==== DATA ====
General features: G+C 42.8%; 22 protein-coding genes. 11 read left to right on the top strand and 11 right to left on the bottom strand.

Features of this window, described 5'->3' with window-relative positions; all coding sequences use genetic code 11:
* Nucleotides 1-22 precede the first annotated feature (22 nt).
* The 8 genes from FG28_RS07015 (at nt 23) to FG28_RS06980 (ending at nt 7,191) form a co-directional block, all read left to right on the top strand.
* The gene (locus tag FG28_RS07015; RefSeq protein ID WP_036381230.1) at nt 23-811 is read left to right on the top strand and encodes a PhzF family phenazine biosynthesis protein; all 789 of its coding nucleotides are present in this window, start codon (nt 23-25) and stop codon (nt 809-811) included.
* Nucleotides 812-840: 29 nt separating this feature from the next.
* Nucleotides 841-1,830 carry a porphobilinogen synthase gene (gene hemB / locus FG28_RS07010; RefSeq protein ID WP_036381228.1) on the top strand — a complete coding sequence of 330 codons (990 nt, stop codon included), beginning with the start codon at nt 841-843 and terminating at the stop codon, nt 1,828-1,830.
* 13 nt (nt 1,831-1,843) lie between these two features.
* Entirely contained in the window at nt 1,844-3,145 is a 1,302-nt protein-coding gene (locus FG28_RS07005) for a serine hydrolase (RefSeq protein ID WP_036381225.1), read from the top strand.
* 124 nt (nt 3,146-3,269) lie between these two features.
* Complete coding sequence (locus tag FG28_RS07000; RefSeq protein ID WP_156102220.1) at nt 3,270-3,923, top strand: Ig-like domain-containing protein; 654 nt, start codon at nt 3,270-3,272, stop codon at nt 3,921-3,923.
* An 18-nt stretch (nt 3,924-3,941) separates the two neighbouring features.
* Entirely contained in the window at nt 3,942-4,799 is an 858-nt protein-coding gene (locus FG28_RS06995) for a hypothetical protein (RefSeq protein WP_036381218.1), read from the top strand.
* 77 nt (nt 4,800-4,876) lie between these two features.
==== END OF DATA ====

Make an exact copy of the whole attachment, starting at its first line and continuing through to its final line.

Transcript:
General features: G+C 42.8%; 22 protein-coding genes. 11 read left to right on the top strand and 11 right to left on the bottom strand.

Features of this window, described 5'->3' with window-relative positions; all coding sequences use genetic code 11:
* Nucleotides 1-22 precede the first annotated feature (22 nt).
* The 8 genes from FG28_RS07015 (at nt 23) to FG28_RS06980 (ending at nt 7,191) form a co-directional block, all read left to right on the top strand.
* The gene (locus tag FG28_RS07015; RefSeq protein ID WP_036381230.1) at nt 23-811 is read left to right on the top strand and encodes a PhzF family phenazine biosynthesis protein; all 789 of its coding nucleotides are present in this window, start codon (nt 23-25) and stop codon (nt 809-811) included.
* Nucleotides 812-840: 29 nt separating this feature from the next.
* Nucleotides 841-1,830 carry a porphobilinogen synthase gene (gene hemB / locus FG28_RS07010; RefSeq protein ID WP_036381228.1) on the top strand — a complete coding sequence of 330 codons (990 nt, stop codon included), beginning with the start codon at nt 841-843 and terminating at the stop codon, nt 1,828-1,830.
* 13 nt (nt 1,831-1,843) lie between these two features.
* Entirely contained in the window at nt 1,844-3,145 is a 1,302-nt protein-coding gene (locus FG28_RS07005) for a serine hydrolase (RefSeq protein ID WP_036381225.1), read from the top strand.
* 124 nt (nt 3,146-3,269) lie between these two features.
* Complete coding sequence (locus tag FG28_RS07000; RefSeq protein ID WP_156102220.1) at nt 3,270-3,923, top strand: Ig-like domain-containing protein; 654 nt, start codon at nt 3,270-3,272, stop codon at nt 3,921-3,923.
* An 18-nt stretch (nt 3,924-3,941) separates the two neighbouring features.
* Entirely contained in the window at nt 3,942-4,799 is an 858-nt protein-coding gene (locus FG28_RS06995) for a hypothetical protein (RefSeq protein WP_036381218.1), read from the top strand.
* 77 nt (nt 4,800-4,876) lie between these two features.